You have felt this addiction at the end of watching a video, no matter how long or short. As soon as you see it is over, as the credits roll or the end screen ads pop up, withdrawal sets in, and the user is expected to scroll his phone for additional fake pictures to watch. Fictional presentation has made us all junkies. Artificial reality has left its needle tracks in our arms and leaves us looking for more.
See More, See Less
It is the truth that ‘we know when it’s not real’ that is both the defense of the 3-hour movie binger, and the argument for a new societal opioid: augmented reality: the movie that never has to end.
Since the typical American life is so incomplete and unsatisfied, it must have purpose given to it somehow. There is no struggle to survive (overall), so to gain a feeling of success we adopt fake causes from the news, fake feelings from movies, and fake displays of our lives from and through social media. Most men care less about what their next-door neighbor is doing, but they can be moved to rage or suicide over what someone thinks (or dare, says) about their online ‘status.’ Our reality has become augmented- moved to something it should never have been.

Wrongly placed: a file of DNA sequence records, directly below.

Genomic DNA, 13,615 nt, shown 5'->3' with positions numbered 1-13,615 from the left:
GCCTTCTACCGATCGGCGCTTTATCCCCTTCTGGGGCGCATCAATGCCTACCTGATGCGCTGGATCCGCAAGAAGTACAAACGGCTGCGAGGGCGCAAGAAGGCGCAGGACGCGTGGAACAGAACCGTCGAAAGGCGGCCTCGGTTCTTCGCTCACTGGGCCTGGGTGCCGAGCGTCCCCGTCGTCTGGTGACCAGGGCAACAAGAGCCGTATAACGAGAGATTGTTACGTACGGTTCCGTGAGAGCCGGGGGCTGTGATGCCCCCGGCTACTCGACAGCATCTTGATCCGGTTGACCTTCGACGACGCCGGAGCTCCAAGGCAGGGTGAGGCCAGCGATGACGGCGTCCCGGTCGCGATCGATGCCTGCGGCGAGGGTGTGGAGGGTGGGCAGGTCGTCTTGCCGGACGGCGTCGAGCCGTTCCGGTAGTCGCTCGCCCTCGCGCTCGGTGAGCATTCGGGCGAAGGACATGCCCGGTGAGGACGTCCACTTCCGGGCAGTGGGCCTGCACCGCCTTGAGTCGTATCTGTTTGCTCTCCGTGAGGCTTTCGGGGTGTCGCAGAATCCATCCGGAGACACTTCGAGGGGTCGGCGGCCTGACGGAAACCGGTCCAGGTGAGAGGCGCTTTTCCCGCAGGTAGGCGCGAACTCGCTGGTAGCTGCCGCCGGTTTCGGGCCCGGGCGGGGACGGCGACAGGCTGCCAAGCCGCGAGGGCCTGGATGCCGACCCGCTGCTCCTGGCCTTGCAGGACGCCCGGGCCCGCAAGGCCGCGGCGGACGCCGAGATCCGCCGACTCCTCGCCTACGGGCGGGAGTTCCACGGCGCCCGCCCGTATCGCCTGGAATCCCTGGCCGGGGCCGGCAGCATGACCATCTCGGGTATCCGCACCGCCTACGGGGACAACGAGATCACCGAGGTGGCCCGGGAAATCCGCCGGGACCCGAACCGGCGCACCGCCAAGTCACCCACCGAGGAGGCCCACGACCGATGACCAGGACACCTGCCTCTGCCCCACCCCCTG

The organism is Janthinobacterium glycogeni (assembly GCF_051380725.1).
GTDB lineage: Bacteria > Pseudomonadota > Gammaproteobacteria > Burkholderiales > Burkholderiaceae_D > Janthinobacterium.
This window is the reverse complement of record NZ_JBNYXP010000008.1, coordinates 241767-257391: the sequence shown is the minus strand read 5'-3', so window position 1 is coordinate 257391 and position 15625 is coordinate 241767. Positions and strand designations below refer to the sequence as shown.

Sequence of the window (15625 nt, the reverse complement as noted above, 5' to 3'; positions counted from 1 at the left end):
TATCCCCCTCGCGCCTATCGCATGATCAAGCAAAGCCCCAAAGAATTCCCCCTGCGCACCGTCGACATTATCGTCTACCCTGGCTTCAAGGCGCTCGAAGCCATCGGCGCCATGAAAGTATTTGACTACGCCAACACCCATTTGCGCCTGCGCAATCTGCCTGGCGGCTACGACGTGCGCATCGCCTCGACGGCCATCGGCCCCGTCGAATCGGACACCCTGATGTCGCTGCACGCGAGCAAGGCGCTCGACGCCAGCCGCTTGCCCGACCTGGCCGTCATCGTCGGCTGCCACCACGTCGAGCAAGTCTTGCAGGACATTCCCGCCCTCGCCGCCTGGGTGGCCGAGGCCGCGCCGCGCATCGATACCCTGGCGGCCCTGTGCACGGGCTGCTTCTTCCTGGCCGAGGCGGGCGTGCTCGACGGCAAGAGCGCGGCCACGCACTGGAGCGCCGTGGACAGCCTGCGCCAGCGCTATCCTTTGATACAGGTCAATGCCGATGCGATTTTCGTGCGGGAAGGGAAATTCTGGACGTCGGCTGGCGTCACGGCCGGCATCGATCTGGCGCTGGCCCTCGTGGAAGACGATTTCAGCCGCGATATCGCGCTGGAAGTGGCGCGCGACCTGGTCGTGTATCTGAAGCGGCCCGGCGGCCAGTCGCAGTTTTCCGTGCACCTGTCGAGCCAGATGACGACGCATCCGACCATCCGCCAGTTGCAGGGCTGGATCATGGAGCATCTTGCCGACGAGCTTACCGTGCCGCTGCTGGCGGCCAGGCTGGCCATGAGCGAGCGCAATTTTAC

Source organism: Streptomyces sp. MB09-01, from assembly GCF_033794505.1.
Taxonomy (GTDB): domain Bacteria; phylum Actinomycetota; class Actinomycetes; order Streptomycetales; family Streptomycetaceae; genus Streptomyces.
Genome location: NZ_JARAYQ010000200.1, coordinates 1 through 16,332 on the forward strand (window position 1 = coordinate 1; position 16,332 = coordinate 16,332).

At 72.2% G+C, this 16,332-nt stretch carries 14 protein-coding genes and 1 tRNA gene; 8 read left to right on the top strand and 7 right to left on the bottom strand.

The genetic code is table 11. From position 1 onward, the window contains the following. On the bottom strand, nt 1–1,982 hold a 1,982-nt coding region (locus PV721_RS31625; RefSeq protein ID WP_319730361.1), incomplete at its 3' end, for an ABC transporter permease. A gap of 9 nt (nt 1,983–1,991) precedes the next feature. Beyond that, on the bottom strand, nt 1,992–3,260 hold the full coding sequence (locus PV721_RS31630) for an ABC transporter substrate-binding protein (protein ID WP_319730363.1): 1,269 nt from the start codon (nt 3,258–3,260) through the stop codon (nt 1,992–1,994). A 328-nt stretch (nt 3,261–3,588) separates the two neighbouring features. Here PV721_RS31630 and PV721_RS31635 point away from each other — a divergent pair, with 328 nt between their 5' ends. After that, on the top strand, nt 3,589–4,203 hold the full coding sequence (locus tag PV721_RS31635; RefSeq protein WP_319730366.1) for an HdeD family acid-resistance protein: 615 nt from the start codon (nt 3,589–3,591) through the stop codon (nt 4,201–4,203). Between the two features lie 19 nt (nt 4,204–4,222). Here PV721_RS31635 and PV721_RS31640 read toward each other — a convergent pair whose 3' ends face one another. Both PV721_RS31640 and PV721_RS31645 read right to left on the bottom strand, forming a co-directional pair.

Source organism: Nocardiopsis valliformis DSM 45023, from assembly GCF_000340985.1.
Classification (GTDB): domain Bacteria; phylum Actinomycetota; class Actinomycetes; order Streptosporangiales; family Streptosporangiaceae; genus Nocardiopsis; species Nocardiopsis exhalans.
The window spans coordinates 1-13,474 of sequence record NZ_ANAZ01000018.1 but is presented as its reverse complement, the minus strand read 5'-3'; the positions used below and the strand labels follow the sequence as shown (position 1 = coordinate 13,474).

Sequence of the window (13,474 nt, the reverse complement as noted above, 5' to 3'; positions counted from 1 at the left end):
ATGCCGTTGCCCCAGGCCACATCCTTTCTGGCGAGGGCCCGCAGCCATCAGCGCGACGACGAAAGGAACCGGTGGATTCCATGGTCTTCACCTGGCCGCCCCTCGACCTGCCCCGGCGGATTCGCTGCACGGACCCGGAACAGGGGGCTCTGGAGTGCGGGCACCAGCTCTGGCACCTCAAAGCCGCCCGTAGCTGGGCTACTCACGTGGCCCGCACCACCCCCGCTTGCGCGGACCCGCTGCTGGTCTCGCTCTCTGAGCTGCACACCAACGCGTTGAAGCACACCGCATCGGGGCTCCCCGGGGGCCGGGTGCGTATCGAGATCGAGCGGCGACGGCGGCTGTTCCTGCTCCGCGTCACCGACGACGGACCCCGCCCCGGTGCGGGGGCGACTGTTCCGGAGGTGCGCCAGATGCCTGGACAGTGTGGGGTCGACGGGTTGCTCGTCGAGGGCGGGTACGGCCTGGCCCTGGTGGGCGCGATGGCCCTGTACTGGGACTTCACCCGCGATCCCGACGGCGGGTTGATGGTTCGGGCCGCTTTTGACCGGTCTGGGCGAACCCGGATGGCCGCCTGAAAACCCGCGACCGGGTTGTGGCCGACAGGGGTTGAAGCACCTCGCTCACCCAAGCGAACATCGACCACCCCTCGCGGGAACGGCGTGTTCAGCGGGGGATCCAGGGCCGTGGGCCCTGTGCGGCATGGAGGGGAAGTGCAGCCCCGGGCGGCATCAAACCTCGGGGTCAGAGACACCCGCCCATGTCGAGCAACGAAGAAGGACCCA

Numbers 32:14 is the only Bible appearance of the word, ‘augment’. You are always wise to consider what the Scripture states, even if only one time. As Pastor Steve Leathley once said, “When a word shows up often, it is important; when it shows up only once, it is valuable.”